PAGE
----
Last month, the Mexican Navy intercepted 2,259 kilos of cocaine from the CJNG on the coasts of Oaxaca. The drug had left Timbiquí, a town on the Colombian Pacific coast, in a boat in which four Mexicans, three Colombians and a Canadian were traveling.

According to the police anti-narcotics director, General Fabián Laurence Cárdenas, the exchange of information between the authorities of Mexico, Colombia and the United States to attack the increasing presence of Mexican cartels in this country is “very close”.

There is more and more monitoring of Mexican citizens who, for some reason, call the attention of the Colombian authorities. To some, they refrain to question them and ask for information from them to the Federal Police or the Attorney General of the Republic of Mexico.

“We observe the entry of citizens of Mexican nationality by the cities of Bogotá, Neiva, Ibagué, and Cali, where they travel by land to municipalities of Cauca and Nariño, in order to hold meetings with members of illegal groups,” says the report. from the police.

In the last five years, 276 Mexicans have been captured in Colombia – almost five each month – on charges of manufacturing or carrying narcotics. 12 percent of them were detained at sea, while they were transporting cocaine in speedboats or semi-submersibles in the Pacific Ocean.

The phenomenon led authorities in Colombia, Mexico, and the United States to create a joint task force to combat drug trafficking in the Pacific. The armed forces and the coastguard services of the three countries and the DEA, the US anti-drug agency, participate in this operation.

Modus operandi

One embodiment using Mexican drug to start “build confidence” with Colombian criminal gangs is leaving his people to monitor the whole process of production and processing coca-cocaine hydrochloride (which is cocaine in its purest) and those same people embark on the semi-submersibles or the boats that carry the drug to Mexico. 
If the cocaine is transported in containers, they return by plane.

The Colombian organization, for its part, sends “in guarantee” to one of its members to Mexico that remains in the power of the cartel with which they made the business until the narcotic reaches its destination. There have already been cases of executions when things go wrong.

The general Fabian Laurence Cárdenas points out that the envoys, delegates and emissaries of the Mexican cartels are “generally of the managerial profile, entrepreneurial businessmen of great experience and people of great confidence of their bosses”.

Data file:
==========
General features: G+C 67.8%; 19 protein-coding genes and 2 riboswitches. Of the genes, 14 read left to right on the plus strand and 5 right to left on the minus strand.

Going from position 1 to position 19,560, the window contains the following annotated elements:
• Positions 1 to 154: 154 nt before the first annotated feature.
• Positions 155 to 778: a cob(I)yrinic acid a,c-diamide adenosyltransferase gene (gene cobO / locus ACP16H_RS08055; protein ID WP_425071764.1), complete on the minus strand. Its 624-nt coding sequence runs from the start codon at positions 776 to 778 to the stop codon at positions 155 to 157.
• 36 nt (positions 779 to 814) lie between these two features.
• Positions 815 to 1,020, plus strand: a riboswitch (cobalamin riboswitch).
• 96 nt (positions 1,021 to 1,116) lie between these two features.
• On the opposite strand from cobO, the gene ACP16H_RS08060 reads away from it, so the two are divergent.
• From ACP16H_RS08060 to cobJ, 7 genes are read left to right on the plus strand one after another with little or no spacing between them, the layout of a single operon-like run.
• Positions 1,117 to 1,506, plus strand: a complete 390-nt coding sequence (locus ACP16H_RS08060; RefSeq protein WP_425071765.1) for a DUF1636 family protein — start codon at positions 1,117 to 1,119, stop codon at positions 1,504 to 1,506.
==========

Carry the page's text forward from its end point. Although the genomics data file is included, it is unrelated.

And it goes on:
But also, he says, “they have sent very violent people, like gunmen, when they have problems”.

“They come to generate pressure, not to commit homicides. That’s why they hire people here. But they send very violent people “, clarifies the anti-narcotics director.

Explains that the payment of shipments is increasingly made by the financial system, through business transactions with a legal facade, or through dozens of money transfers in small quantities, which makes it difficult to trace.

For the expert in security and professor of the EAFIT University of Medellin, Gustavo Duncan, the growing presence of the Mexican cartels in this country is worrisome, from the Colombian perspective, for the effect it can have on the rebound of violence after the agreement of peace with the ex-guerrilla of the FARC and the repercussion in Colombia of the disputes between the criminal organizations in Mexico.

“The question is whether the war (between cartels) in Mexico moves here and whether the financing of Mexicans to local gangs can help to restructure armed organizations that have been volatilized and that lost social pressure capacity, but that is encouraged by a unifying factor may have an important capacity for social control again, “says the academic.

And this, he says, because the great success of the war against drugs in Colombia was not to stop the narcotics traffic to the United States, which remains at the usual levels, but to reduce the social control capacity of the organizations that participate or they participated -like the Medellin Cartel and the FARC- in that criminal activity.

“That’s the point,” says Duncan.

This is an updated version of the report that was published in the 2190 edition of Proceso magazine on October 21, 2018.

Source: PROCESO